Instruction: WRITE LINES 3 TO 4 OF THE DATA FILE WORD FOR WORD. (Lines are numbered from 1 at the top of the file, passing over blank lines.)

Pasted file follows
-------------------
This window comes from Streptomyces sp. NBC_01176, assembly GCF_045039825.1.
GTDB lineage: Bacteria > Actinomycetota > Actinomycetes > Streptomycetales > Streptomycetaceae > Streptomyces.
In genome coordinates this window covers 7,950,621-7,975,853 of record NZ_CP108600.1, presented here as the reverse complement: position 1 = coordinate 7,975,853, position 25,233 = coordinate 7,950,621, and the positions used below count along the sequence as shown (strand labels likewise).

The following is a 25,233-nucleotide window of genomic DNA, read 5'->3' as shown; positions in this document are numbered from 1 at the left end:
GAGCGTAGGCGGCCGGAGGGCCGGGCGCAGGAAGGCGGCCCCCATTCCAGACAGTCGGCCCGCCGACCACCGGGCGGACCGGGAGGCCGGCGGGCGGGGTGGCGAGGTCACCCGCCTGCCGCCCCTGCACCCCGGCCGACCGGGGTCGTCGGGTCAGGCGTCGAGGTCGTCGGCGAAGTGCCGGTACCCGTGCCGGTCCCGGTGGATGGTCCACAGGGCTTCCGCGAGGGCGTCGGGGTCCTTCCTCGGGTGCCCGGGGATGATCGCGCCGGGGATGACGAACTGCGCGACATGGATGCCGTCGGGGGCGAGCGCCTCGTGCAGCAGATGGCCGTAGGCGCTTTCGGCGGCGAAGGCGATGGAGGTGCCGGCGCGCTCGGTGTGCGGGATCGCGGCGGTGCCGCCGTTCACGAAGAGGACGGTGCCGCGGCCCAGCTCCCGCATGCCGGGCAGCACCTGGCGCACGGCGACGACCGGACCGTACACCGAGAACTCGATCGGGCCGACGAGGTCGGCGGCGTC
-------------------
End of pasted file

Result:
In genome coordinates this window covers 7,950,621-7,975,853 of record NZ_CP108600.1, presented here as the reverse complement: position 1 = coordinate 7,975,853, position 25,233 = coordinate 7,950,621, and the positions used below count along the sequence as shown (strand labels likewise).

The following is a 25,233-nucleotide window of genomic DNA, read 5'->3' as shown; positions in this document are numbered from 1 at the left end: